Creating Healthy Habits: Small Changes, Big Benefits
Losing weight and improving overall health doesn’t require a monumental life overhaul for most people. Small changes you make today can quickly become habits, slowly adding up to lifestyle modifications that give you big benefits. Attempting a complete one-eighty on your diet or exercise habits is unlikely to stick. Think back on every radical change you tried to make, perhaps a New Year’s resolution. Sure, you were fired up in the beginning, but in a matter of days or weeks, that burst of energy and powerful motivation drained away, and the more you didn’t live up to your extreme goals, the more discouraged you got, right?
Forget that approach completely. It works for some people, some times, but you’ll have a much better chance of changing your life and achieving a healthy body if you start small and make alterations you barely notice. This column is dedicated to providing you with tips, motivation and goals to get where you need to go in a fun and manageable way. Slow and steady really does win the race.
Today’s healthy habit tip: Schedule mini workouts into your busy schedule. Doing multiple 10-minute workouts is just as effective as longer workouts, according to the Centers for Disease Control and Prevention (CDC). The difference between fitting a 10-minute walk into your morning routine versus finding the time and endurance to get through a long workout every day is significant.
Ten-minute workouts allow you to ease into exercising, which could result in less muscle soreness, a lower risk of injury and better adherence to your workout program. A simple 10-minute walk on your lunch break or a couple of times a day with your dog can go a long way toward losing weight and building a strong cardiorespiratory system. There is one catch: You must maintain a moderate intensity level during the entire 10 minutes. This means you cannot stroll down the street. Brisk walking at a pace of 3 to 4 mph is sufficient.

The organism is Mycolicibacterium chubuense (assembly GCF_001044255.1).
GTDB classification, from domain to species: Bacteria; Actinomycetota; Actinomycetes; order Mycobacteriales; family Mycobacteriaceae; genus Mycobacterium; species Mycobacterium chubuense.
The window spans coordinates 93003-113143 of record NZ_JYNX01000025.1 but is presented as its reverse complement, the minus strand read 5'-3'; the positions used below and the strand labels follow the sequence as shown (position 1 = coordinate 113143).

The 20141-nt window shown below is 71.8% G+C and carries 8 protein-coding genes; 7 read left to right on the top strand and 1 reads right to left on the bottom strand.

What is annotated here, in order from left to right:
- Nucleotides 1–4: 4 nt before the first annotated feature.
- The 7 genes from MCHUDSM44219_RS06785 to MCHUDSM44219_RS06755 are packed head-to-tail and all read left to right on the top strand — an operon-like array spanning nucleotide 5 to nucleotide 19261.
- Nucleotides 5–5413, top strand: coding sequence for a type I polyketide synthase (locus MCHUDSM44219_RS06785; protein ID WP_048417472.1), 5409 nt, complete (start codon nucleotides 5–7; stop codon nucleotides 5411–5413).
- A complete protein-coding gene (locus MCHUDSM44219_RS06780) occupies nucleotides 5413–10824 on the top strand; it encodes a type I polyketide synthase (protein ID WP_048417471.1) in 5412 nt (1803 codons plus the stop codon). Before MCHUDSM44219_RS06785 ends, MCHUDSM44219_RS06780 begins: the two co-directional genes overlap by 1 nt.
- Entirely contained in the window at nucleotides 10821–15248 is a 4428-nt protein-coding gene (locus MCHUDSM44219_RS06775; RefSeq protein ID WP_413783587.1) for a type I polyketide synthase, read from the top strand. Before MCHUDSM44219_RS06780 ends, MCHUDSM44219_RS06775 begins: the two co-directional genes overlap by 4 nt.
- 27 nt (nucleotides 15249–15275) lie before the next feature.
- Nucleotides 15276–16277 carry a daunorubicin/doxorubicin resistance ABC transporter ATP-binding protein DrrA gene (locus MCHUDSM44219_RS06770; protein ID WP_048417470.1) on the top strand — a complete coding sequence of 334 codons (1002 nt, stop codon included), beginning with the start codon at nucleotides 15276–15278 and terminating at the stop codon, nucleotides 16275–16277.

Start with one 10-minute walk per day and work up to three 10-minute workouts. The ideal amount of physical activity an adult needs is 150 minutes per week, which you can achieve easily with three 10-minute workouts five days a week. This gives you two days off. Try a 10-minute workout DVD or another activity like swimming or inline skating for variety. If you have a free 10 minutes at work, try walking stairs or jogging in place in your office.
Within a month or two, your 10-minute workouts will feel easy and you’ll be so used to them your body will want to exercise. You won’t have to make yourself exercise anymore. Then, you can try longer workouts on days when you have time or just to change it up. You can also increase your intensity to double your results. One minute of vigorous exercise is as effective as two minutes of moderate-intensity exercise. Walking at more than 4 mph or with hills is usually considered vigorous exercise. But if you start out with vigorous exercise, you’ll exhaust yourself and begin to dread exercise. You may even hurt yourself.
If you make small changes, such as going from one short workout on most days of the week to two short workouts, and keep on that way, then you will continually lose weight in a healthy manner without losing your motivation.